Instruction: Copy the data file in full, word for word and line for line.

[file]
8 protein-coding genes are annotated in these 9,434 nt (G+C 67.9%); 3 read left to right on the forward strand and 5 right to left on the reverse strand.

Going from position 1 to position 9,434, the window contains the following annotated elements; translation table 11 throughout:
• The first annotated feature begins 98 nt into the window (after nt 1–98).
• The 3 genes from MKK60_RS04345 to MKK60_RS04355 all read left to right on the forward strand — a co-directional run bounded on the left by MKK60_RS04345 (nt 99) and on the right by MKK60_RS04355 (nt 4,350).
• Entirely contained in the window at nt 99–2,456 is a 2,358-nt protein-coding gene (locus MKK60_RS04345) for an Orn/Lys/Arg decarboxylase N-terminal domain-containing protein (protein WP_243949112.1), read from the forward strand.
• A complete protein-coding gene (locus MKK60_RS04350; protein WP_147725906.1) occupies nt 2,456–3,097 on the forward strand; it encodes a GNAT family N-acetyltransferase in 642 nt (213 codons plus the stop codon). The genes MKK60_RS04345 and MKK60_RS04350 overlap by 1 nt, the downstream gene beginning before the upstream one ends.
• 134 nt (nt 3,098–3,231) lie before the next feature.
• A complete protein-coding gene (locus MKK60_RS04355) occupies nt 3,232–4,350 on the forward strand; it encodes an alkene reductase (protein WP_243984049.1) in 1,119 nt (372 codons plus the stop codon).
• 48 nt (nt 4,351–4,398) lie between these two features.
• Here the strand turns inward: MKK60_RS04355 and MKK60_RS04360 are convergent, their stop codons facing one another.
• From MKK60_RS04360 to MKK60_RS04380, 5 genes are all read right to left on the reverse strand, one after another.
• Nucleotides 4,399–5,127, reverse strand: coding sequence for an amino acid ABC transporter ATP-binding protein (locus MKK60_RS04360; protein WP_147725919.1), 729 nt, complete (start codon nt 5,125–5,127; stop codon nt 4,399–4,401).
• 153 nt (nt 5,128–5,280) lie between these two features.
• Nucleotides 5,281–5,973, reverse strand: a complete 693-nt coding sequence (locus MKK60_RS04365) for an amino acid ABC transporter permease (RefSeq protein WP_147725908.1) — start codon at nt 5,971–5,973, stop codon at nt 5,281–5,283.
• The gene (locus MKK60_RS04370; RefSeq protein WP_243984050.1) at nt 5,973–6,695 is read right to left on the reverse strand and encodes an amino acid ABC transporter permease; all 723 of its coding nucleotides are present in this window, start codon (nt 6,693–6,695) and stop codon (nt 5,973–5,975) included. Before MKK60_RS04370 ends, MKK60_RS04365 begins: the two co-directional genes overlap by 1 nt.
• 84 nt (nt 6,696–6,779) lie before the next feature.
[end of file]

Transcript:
8 protein-coding genes are annotated in these 9,434 nt (G+C 67.9%); 3 read left to right on the forward strand and 5 right to left on the reverse strand.

Going from position 1 to position 9,434, the window contains the following annotated elements; translation table 11 throughout:
• The first annotated feature begins 98 nt into the window (after nt 1–98).
• The 3 genes from MKK60_RS04345 to MKK60_RS04355 all read left to right on the forward strand — a co-directional run bounded on the left by MKK60_RS04345 (nt 99) and on the right by MKK60_RS04355 (nt 4,350).
• Entirely contained in the window at nt 99–2,456 is a 2,358-nt protein-coding gene (locus MKK60_RS04345) for an Orn/Lys/Arg decarboxylase N-terminal domain-containing protein (protein WP_243949112.1), read from the forward strand.
• A complete protein-coding gene (locus MKK60_RS04350; protein WP_147725906.1) occupies nt 2,456–3,097 on the forward strand; it encodes a GNAT family N-acetyltransferase in 642 nt (213 codons plus the stop codon). The genes MKK60_RS04345 and MKK60_RS04350 overlap by 1 nt, the downstream gene beginning before the upstream one ends.
• 134 nt (nt 3,098–3,231) lie before the next feature.
• A complete protein-coding gene (locus MKK60_RS04355) occupies nt 3,232–4,350 on the forward strand; it encodes an alkene reductase (protein WP_243984049.1) in 1,119 nt (372 codons plus the stop codon).
• 48 nt (nt 4,351–4,398) lie between these two features.
• Here the strand turns inward: MKK60_RS04355 and MKK60_RS04360 are convergent, their stop codons facing one another.
• From MKK60_RS04360 to MKK60_RS04380, 5 genes are all read right to left on the reverse strand, one after another.
• Nucleotides 4,399–5,127, reverse strand: coding sequence for an amino acid ABC transporter ATP-binding protein (locus MKK60_RS04360; protein WP_147725919.1), 729 nt, complete (start codon nt 5,125–5,127; stop codon nt 4,399–4,401).
• 153 nt (nt 5,128–5,280) lie between these two features.
• Nucleotides 5,281–5,973, reverse strand: a complete 693-nt coding sequence (locus MKK60_RS04365) for an amino acid ABC transporter permease (RefSeq protein WP_147725908.1) — start codon at nt 5,971–5,973, stop codon at nt 5,281–5,283.
• The gene (locus MKK60_RS04370; RefSeq protein WP_243984050.1) at nt 5,973–6,695 is read right to left on the reverse strand and encodes an amino acid ABC transporter permease; all 723 of its coding nucleotides are present in this window, start codon (nt 6,693–6,695) and stop codon (nt 5,973–5,975) included. Before MKK60_RS04370 ends, MKK60_RS04365 begins: the two co-directional genes overlap by 1 nt.
• 84 nt (nt 6,696–6,779) lie before the next feature.